The COVID-19 pandemic has caused an indescribable amount of trauma globally. In this podcast, Atlantic staff writer, Ed Yong, discusses the traumas people have experienced and why it will take some time for healing to occur.

In a recent Atlantic piece, Ed Yong discussed why tending to our mental health is critical as our country recovers from the pandemic. Yong, a staff writer for the Atlantic, spoke with psychologists and psychiatrists about the different kinds of traumas that the COVID-19 pandemic has caused. According to some of these experts, trauma is experienced differently for different individuals. What may be a stress-inducing experience for one person may not cause as severe symptoms in another person. We see this clinically too. It is critical for mental health providers to inquire about traumas of any size that could kickstart PTSD symptoms.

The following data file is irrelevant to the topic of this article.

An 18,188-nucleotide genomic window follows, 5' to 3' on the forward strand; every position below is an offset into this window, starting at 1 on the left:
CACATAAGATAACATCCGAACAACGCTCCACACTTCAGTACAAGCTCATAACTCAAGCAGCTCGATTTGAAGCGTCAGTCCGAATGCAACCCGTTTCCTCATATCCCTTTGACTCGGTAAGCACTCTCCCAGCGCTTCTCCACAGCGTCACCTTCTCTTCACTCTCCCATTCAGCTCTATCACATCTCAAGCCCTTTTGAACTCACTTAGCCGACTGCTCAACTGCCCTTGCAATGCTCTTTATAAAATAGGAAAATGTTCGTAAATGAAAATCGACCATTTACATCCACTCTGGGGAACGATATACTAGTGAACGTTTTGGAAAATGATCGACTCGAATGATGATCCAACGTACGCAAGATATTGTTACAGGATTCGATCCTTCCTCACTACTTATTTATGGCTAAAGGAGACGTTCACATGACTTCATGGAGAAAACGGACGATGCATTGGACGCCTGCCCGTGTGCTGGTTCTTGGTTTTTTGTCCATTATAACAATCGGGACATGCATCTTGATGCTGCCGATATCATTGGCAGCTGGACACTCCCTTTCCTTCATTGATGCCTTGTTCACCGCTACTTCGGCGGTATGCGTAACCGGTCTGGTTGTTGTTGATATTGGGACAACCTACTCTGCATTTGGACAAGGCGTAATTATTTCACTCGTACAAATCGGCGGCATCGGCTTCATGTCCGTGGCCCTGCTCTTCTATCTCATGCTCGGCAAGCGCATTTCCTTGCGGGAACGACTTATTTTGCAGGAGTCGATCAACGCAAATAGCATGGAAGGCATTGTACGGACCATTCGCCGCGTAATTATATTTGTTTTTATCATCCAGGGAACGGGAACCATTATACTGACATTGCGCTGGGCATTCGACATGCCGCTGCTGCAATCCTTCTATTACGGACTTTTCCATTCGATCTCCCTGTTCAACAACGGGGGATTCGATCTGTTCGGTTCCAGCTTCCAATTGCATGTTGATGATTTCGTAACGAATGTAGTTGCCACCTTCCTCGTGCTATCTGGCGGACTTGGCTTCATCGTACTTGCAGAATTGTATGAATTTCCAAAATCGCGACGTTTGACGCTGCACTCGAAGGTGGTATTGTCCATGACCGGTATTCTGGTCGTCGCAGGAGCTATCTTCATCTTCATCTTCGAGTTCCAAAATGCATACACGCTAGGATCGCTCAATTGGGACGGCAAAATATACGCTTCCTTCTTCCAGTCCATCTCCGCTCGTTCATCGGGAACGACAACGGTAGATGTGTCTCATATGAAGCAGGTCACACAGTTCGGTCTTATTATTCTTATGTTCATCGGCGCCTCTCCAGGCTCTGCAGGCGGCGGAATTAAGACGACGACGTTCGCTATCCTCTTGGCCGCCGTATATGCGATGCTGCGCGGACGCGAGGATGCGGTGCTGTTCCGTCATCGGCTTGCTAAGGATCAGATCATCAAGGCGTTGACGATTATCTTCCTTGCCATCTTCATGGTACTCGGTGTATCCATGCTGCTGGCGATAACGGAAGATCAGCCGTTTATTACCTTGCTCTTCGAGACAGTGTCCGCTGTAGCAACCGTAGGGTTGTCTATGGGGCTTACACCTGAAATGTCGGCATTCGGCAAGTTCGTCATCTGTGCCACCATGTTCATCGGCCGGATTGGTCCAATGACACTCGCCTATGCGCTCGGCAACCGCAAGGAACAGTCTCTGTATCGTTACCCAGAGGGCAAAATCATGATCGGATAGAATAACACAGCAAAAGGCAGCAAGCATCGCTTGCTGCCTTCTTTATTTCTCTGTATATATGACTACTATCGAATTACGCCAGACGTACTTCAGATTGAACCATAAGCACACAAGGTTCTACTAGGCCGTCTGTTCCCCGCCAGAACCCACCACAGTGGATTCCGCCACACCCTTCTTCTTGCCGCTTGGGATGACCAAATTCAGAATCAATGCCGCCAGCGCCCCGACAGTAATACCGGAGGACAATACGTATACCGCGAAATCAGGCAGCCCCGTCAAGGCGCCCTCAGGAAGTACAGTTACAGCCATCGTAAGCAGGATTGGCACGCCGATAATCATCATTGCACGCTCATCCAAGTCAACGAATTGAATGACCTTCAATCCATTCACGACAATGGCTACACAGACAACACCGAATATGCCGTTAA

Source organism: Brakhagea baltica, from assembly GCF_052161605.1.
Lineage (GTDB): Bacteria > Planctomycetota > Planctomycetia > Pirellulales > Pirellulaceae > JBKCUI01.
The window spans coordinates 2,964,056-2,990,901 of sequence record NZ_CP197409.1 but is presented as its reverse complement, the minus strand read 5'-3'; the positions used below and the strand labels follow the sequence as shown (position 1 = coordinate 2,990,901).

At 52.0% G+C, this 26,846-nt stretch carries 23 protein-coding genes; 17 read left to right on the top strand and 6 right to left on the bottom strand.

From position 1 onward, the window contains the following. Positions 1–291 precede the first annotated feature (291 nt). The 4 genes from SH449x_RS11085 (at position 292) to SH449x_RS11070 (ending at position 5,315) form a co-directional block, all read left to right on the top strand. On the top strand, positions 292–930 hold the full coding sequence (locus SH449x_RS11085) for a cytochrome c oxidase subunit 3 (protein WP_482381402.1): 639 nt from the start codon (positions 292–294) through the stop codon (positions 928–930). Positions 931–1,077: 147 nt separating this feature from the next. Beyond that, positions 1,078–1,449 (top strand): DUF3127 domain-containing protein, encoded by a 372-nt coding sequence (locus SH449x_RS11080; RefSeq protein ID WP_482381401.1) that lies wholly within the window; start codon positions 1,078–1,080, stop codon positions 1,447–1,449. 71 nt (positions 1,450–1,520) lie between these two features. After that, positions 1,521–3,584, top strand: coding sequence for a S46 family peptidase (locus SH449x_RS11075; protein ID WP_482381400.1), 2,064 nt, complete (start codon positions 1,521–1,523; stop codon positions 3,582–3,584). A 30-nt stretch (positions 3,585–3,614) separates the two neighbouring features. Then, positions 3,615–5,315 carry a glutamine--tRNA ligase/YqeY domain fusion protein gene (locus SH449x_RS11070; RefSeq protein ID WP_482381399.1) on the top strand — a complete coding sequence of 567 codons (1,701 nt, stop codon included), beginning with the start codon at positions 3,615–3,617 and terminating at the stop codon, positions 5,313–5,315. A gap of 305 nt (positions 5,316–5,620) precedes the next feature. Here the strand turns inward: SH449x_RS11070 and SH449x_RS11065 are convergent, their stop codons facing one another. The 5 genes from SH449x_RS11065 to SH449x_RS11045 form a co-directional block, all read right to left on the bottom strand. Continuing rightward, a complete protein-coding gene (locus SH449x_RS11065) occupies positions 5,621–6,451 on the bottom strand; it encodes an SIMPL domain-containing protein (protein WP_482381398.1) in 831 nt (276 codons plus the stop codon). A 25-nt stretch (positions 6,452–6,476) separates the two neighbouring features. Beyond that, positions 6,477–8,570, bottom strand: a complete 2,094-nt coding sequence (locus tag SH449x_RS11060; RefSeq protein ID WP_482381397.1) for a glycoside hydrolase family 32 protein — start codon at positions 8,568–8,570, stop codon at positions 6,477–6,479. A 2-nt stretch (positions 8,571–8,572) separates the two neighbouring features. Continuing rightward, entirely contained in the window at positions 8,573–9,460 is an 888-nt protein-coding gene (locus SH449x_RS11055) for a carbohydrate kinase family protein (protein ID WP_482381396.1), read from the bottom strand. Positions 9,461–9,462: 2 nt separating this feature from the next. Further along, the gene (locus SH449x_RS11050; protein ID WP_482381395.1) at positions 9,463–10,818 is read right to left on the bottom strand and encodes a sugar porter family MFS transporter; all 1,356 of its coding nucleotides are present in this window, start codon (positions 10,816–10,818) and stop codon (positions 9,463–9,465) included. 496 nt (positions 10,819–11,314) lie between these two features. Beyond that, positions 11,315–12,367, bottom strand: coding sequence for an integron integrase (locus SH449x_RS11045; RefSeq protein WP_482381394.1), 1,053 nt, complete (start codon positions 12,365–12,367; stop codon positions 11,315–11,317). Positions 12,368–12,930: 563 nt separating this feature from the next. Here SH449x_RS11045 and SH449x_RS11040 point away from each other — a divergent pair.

Many people now have a continued feeling of stress and anxiety despite the pandemic easing up. Yong likens this to a person swimming furiously in the ocean to avoid drowning. Once the person gets to shore, that drowning feeling may not just evaporate as one might expect. In fact, symptoms may worsen for people once they are out of the acute stressor. If the body has been in fight or flight mode for so long, the minute it can rest up a bit, things may not just snap back to normal. This recalibration period can be expected for a time. We need to continue to be vigilant, check in on their mental health and seek mental health care if the drowning feeling seems to be ongoing.

CalPsychiatry has phenomenal physicians who are trained to discuss various traumas and assess for the development of PTSD. No two experiences of trauma are alike, and our team is committed to developing a personalized plan tailored to you. That drowning feeling doesn’t need to continue. Call or book a consultation online with one of our doctors today. We are here to help you heal. Call or book your free consultation today.


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